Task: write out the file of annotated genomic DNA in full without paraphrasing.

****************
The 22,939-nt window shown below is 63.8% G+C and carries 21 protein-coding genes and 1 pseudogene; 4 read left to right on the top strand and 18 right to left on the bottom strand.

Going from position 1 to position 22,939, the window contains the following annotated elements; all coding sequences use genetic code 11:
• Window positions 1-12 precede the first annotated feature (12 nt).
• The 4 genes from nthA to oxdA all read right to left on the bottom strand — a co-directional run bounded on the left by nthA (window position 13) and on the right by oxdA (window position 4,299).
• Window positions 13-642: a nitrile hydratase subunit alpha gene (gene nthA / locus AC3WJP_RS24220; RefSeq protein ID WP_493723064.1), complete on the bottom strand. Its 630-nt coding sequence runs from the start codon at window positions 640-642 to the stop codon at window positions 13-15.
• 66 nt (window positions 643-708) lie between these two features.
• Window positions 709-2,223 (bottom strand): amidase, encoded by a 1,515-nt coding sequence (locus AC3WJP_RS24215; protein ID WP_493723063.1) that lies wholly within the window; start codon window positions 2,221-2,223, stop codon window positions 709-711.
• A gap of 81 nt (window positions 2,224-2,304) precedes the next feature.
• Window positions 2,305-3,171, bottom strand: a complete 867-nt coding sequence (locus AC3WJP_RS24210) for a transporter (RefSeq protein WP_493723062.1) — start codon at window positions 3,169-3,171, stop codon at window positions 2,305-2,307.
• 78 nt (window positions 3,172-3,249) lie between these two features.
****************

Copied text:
The 22,939-nt window shown below is 63.8% G+C and carries 21 protein-coding genes and 1 pseudogene; 4 read left to right on the top strand and 18 right to left on the bottom strand.

Going from position 1 to position 22,939, the window contains the following annotated elements; all coding sequences use genetic code 11:
• Window positions 1-12 precede the first annotated feature (12 nt).
• The 4 genes from nthA to oxdA all read right to left on the bottom strand — a co-directional run bounded on the left by nthA (window position 13) and on the right by oxdA (window position 4,299).
• Window positions 13-642: a nitrile hydratase subunit alpha gene (gene nthA / locus AC3WJP_RS24220; RefSeq protein ID WP_493723064.1), complete on the bottom strand. Its 630-nt coding sequence runs from the start codon at window positions 640-642 to the stop codon at window positions 13-15.
• 66 nt (window positions 643-708) lie between these two features.
• Window positions 709-2,223 (bottom strand): amidase, encoded by a 1,515-nt coding sequence (locus AC3WJP_RS24215; protein ID WP_493723063.1) that lies wholly within the window; start codon window positions 2,221-2,223, stop codon window positions 709-711.
• A gap of 81 nt (window positions 2,224-2,304) precedes the next feature.
• Window positions 2,305-3,171, bottom strand: a complete 867-nt coding sequence (locus AC3WJP_RS24210) for a transporter (RefSeq protein WP_493723062.1) — start codon at window positions 3,169-3,171, stop codon at window positions 2,305-2,307.
• 78 nt (window positions 3,172-3,249) lie between these two features.